She went on to say:
“It’s not easy to be a goalie. First of all, you need to be a little crazy to enjoy being in danger. I love that feeling when everything depends on me in the net. If my team wins because I helped them with my saves, and when every teammate jumps at me, it’s a feeling I can’t describe.”
Plenty More to Learn as a Netminder
One of the difficulties a goalie faces is the over-importance that is oftentimes placed upon statistics, and how they might look on a database website or in a media guide. Playing for a national hockey program that is still very much in development means that there is typically some unflattering numbers that coincide.
Kurkó’s numbers from her World Championship performances amount to goals-against average totals of 7.67, 9.61 and 5.59 for 2017, 2018 and 2019 respectively. That is accompanied by save percentages of .869, .816 and .876 as well. Those totals for Kurkó were generated across 10 different games.
But those numbers are very deceiving. More often than not, Kurkó faced at least 50 shots a game. In a Mar. 5, 2017 game against New Zealand, 76 shots were fired her way and she stopped 67 of them. Kurkó backstopped Romania to a 5-4 overtime win over Turkey on Apr. 7, 2019 when she made 41 saves. Her heroics even earned her the IIHF’s Team’s Top Player award for Romania at the 2019 tournament – a feat she accomplished on Romanian home ice.
Kurkó’s National Pride
“I can’t say that I am a very good goalie,” Kurkó said in complete modesty. “But if I really want something with all my heart, and I focus 100-percent, I can do anything. I think this is what helps me in every game – my heart. Because this sport really means so much for me and my teammates. They really believe in me. They give me (strength) to never give up and to believe in myself.”
Statistics have no bearing on the national pride an athlete feels when she or he represents their country. Even if it is not the same country as their birthplace, which is Kurkó’s case. And as self-deprecating as she may be,
Kurkó makes no mention of numbers whatsoever, other than to state the frequency.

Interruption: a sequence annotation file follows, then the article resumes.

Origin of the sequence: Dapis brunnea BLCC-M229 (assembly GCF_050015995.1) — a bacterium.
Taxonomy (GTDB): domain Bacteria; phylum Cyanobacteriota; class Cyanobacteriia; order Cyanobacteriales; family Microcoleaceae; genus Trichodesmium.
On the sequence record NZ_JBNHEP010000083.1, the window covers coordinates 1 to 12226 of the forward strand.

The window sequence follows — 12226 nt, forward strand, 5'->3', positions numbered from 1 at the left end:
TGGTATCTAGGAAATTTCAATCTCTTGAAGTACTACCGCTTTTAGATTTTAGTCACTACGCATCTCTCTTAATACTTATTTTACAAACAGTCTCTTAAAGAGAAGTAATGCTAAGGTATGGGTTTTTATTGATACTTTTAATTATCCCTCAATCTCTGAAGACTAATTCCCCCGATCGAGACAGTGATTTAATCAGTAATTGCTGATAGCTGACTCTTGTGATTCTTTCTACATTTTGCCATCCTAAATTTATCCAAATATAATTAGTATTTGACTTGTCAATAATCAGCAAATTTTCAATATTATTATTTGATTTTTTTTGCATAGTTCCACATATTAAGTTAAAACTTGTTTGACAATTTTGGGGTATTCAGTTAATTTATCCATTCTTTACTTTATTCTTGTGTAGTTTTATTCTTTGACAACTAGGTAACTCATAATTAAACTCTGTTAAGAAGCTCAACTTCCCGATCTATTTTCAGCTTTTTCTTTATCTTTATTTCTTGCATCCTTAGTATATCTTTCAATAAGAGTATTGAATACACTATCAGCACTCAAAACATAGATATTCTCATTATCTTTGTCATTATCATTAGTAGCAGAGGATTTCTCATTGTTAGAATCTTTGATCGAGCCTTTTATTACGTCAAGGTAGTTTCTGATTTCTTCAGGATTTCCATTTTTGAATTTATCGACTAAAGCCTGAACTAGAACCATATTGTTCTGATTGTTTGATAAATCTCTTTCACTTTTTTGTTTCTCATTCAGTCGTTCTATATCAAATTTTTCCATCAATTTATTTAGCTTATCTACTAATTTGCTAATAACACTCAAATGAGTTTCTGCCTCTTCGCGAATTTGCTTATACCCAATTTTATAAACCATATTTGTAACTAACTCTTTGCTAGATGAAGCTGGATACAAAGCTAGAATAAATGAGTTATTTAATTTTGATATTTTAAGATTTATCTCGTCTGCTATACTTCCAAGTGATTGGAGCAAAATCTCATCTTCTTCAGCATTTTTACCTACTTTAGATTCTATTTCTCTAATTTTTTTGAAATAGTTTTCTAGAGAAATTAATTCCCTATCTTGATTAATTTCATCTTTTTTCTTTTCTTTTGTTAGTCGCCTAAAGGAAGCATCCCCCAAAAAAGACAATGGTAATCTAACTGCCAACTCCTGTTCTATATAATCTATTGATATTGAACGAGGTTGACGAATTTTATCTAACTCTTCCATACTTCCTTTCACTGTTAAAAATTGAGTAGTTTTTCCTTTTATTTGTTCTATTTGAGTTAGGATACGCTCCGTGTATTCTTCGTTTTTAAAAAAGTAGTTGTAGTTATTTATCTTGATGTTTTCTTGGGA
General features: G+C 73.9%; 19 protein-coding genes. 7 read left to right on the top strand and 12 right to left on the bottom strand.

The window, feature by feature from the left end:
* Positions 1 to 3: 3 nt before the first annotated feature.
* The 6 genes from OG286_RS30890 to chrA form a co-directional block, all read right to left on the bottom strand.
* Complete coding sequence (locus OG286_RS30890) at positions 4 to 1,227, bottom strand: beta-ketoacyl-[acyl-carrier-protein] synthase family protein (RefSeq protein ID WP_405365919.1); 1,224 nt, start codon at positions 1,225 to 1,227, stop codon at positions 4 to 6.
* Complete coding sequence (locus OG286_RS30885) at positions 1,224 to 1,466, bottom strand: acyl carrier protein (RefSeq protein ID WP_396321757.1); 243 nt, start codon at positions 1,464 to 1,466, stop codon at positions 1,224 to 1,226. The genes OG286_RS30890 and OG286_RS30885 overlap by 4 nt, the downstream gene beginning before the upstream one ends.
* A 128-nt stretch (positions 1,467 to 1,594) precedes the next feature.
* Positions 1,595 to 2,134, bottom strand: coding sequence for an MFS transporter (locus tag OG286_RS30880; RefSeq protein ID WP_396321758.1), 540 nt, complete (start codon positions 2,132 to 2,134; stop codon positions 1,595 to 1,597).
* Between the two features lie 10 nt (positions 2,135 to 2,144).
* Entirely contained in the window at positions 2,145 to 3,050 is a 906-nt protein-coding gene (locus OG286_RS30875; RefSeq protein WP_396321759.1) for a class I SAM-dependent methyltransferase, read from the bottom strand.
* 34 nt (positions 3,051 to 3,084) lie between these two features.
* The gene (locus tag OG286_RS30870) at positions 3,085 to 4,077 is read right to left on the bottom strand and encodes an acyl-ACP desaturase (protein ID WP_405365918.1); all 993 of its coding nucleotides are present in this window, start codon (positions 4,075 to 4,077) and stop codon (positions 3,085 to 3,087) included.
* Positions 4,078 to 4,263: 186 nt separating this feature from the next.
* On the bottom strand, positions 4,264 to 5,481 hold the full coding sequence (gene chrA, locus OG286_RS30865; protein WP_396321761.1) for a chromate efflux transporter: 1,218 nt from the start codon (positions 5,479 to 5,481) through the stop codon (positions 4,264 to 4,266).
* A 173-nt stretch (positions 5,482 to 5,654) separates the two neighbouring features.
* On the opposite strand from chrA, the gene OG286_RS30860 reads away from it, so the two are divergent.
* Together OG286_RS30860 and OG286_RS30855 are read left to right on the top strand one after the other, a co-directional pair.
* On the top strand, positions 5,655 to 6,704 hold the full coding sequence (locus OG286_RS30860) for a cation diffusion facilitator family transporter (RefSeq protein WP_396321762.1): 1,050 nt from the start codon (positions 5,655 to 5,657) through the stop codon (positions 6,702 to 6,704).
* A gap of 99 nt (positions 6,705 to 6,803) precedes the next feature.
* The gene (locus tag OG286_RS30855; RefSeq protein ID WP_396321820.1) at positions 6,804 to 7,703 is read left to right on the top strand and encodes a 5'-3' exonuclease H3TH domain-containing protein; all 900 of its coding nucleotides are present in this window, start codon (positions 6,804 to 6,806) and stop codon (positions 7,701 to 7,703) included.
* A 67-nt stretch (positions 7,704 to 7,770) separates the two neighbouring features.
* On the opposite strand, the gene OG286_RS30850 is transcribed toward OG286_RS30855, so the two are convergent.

“I have represented Romania at five different World Championship tournaments,” she stated, “and it is a pleasure and an honor. I’m actually Hungarian, but I feel half-Romanian. I play every single game for the logo on the front of my jersey, with all my heart. I had a lot of amazing moments at those five World Championships, but my favorite was in this year when I got the MVP for Team Romania at home in front of all the supporters who really believed in me.”
Sport Club Csíkszereda and Further Life Lessons
When Kurkó is not playing for her country, she is back in Csíkszereda playing for her club team. As we touched upon earlier, it is important that we are each thankful for the opportunities that we have. Kurkó certainly is. And while the Romanian club league that she plays in may be modest in size, it is no less essential to her life and to her town.
“My team’s name is Sport Club Csíkszereda Women’s Hockey, Kurkó explained, “and we have been champions since 2001. Unfortunately, in our league there are just three teams. But I think this situation will be made better if someone finally realize that girls can and want to play hockey – not just for a hobby, and not just in these circumstances.”
A sentiment that indeed sounds familiar and rings true among many of
Kurkó’s colleagues from other countries – namely North America.
Saying that though, Kurkó is not of the mindset that some independently wealthy savior will come to Romania and wave a magic wand. If hockey has taught her anything, it is that life takes continuous effort and diligence in order to make something better than before – that includes hockey.
“I think I have learned a lot from playing hockey,” Kurkó reflected. “I learned first of all what it means to be part of an amazing team with teammates who became my second family. I learned to be independent and fix my problems by myself. And I think I have learned that the most important thing is to to never give up. It doesn’t matter how hard it is – quitting is not acceptable.”